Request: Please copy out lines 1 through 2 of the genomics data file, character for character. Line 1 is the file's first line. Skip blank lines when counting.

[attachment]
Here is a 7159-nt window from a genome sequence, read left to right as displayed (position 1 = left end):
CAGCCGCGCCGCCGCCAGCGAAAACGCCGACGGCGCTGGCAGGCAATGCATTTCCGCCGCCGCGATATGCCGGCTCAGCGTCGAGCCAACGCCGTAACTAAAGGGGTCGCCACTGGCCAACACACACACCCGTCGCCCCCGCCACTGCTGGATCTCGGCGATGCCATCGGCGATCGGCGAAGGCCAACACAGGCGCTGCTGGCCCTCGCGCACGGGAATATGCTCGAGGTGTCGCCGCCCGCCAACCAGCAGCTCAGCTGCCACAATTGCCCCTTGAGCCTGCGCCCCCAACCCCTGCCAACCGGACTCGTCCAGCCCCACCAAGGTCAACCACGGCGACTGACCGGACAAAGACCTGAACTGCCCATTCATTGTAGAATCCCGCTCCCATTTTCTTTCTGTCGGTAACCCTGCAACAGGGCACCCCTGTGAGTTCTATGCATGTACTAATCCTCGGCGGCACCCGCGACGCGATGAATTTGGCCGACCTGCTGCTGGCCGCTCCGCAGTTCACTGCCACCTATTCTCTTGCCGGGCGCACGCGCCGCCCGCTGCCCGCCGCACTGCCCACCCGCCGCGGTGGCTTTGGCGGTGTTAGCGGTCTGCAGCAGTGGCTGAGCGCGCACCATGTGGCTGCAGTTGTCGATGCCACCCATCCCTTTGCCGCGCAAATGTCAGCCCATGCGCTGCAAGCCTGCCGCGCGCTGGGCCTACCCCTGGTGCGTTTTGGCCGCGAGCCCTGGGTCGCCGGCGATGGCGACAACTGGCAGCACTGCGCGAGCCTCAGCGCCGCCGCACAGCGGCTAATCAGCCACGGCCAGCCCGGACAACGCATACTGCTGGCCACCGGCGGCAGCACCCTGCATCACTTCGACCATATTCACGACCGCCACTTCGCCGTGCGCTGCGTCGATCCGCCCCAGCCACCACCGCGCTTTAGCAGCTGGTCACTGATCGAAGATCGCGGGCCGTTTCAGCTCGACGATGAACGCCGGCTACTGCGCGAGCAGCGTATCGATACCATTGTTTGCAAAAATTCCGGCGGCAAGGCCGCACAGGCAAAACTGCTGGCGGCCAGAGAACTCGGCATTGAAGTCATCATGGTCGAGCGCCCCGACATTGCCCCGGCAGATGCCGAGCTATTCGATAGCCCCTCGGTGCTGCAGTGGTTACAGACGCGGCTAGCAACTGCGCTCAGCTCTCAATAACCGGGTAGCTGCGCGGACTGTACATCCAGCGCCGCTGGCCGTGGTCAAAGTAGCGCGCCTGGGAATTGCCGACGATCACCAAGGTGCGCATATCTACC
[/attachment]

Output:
Here is a 7159-nt window from a genome sequence, read left to right as displayed (position 1 = left end):
CAGCCGCGCCGCCGCCAGCGAAAACGCCGACGGCGCTGGCAGGCAATGCATTTCCGCCGCCGCGATATGCCGGCTCAGCGTCGAGCCAACGCCGTAACTAAAGGGGTCGCCACTGGCCAACACACACACCCGTCGCCCCCGCCACTGCTGGATCTCGGCGATGCCATCGGCGATCGGCGAAGGCCAACACAGGCGCTGCTGGCCCTCGCGCACGGGAATATGCTCGAGGTGTCGCCGCCCGCCAACCAGCAGCTCAGCTGCCACAATTGCCCCTTGAGCCTGCGCCCCCAACCCCTGCCAACCGGACTCGTCCAGCCCCACCAAGGTCAACCACGGCGACTGACCGGACAAAGACCTGAACTGCCCATTCATTGTAGAATCCCGCTCCCATTTTCTTTCTGTCGGTAACCCTGCAACAGGGCACCCCTGTGAGTTCTATGCATGTACTAATCCTCGGCGGCACCCGCGACGCGATGAATTTGGCCGACCTGCTGCTGGCCGCTCCGCAGTTCACTGCCACCTATTCTCTTGCCGGGCGCACGCGCCGCCCGCTGCCCGCCGCACTGCCCACCCGCCGCGGTGGCTTTGGCGGTGTTAGCGGTCTGCAGCAGTGGCTGAGCGCGCACCATGTGGCTGCAGTTGTCGATGCCACCCATCCCTTTGCCGCGCAAATGTCAGCCCATGCGCTGCAAGCCTGCCGCGCGCTGGGCCTACCCCTGGTGCGTTTTGGCCGCGAGCCCTGGGTCGCCGGCGATGGCGACAACTGGCAGCACTGCGCGAGCCTCAGCGCCGCCGCACAGCGGCTAATCAGCCACGGCCAGCCCGGACAACGCATACTGCTGGCCACCGGCGGCAGCACCCTGCATCACTTCGACCATATTCACGACCGCCACTTCGCCGTGCGCTGCGTCGATCCGCCCCAGCCACCACCGCGCTTTAGCAGCTGGTCACTGATCGAAGATCGCGGGCCGTTTCAGCTCGACGATGAACGCCGGCTACTGCGCGAGCAGCGTATCGATACCATTGTTTGCAAAAATTCCGGCGGCAAGGCCGCACAGGCAAAACTGCTGGCGGCCAGAGAACTCGGCATTGAAGTCATCATGGTCGAGCGCCCCGACATTGCCCCGGCAGATGCCGAGCTATTCGATAGCCCCTCGGTGCTGCAGTGGTTACAGACGCGGCTAGCAACTGCGCTCAGCTCTCAATAACCGGGTAGCTGCGCGGACTGTACATCCAGCGCCGCTGGCCGTGGTCAAAGTAGCGCGCCTGGGAATTGCCGACGATCACCAAGGTGCGCATATCTACC